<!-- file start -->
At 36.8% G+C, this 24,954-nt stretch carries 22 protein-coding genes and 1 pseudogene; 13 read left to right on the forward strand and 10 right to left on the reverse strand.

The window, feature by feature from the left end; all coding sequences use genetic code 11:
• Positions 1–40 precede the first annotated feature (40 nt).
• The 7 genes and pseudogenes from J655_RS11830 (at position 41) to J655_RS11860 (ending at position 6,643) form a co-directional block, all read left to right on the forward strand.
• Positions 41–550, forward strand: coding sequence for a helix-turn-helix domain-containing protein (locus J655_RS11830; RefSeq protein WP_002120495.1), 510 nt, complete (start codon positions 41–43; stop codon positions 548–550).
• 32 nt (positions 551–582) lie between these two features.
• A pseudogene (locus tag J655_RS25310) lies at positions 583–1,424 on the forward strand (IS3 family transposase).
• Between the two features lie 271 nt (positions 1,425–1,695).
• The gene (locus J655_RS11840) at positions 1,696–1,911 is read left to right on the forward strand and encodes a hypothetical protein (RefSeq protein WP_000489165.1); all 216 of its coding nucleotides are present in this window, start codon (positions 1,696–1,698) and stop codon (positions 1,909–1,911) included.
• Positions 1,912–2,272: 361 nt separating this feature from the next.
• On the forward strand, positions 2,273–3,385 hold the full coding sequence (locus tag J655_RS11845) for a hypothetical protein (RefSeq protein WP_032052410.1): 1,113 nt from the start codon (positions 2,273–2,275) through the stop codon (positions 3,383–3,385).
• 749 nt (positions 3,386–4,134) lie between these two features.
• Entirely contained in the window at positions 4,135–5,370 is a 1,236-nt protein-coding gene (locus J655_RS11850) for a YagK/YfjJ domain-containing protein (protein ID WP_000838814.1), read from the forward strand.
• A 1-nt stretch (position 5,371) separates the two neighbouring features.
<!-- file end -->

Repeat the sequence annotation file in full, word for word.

At 36.8% G+C, this 24,954-nt stretch carries 22 protein-coding genes and 1 pseudogene; 13 read left to right on the forward strand and 10 right to left on the reverse strand.

The window, feature by feature from the left end; all coding sequences use genetic code 11:
• Positions 1–40 precede the first annotated feature (40 nt).
• The 7 genes and pseudogenes from J655_RS11830 (at position 41) to J655_RS11860 (ending at position 6,643) form a co-directional block, all read left to right on the forward strand.
• Positions 41–550, forward strand: coding sequence for a helix-turn-helix domain-containing protein (locus J655_RS11830; RefSeq protein WP_002120495.1), 510 nt, complete (start codon positions 41–43; stop codon positions 548–550).
• 32 nt (positions 551–582) lie between these two features.
• A pseudogene (locus tag J655_RS25310) lies at positions 583–1,424 on the forward strand (IS3 family transposase).
• Between the two features lie 271 nt (positions 1,425–1,695).
• The gene (locus J655_RS11840) at positions 1,696–1,911 is read left to right on the forward strand and encodes a hypothetical protein (RefSeq protein WP_000489165.1); all 216 of its coding nucleotides are present in this window, start codon (positions 1,696–1,698) and stop codon (positions 1,909–1,911) included.
• Positions 1,912–2,272: 361 nt separating this feature from the next.
• On the forward strand, positions 2,273–3,385 hold the full coding sequence (locus tag J655_RS11845) for a hypothetical protein (RefSeq protein WP_032052410.1): 1,113 nt from the start codon (positions 2,273–2,275) through the stop codon (positions 3,383–3,385).
• 749 nt (positions 3,386–4,134) lie between these two features.
• Entirely contained in the window at positions 4,135–5,370 is a 1,236-nt protein-coding gene (locus J655_RS11850) for a YagK/YfjJ domain-containing protein (protein ID WP_000838814.1), read from the forward strand.
• A 1-nt stretch (position 5,371) separates the two neighbouring features.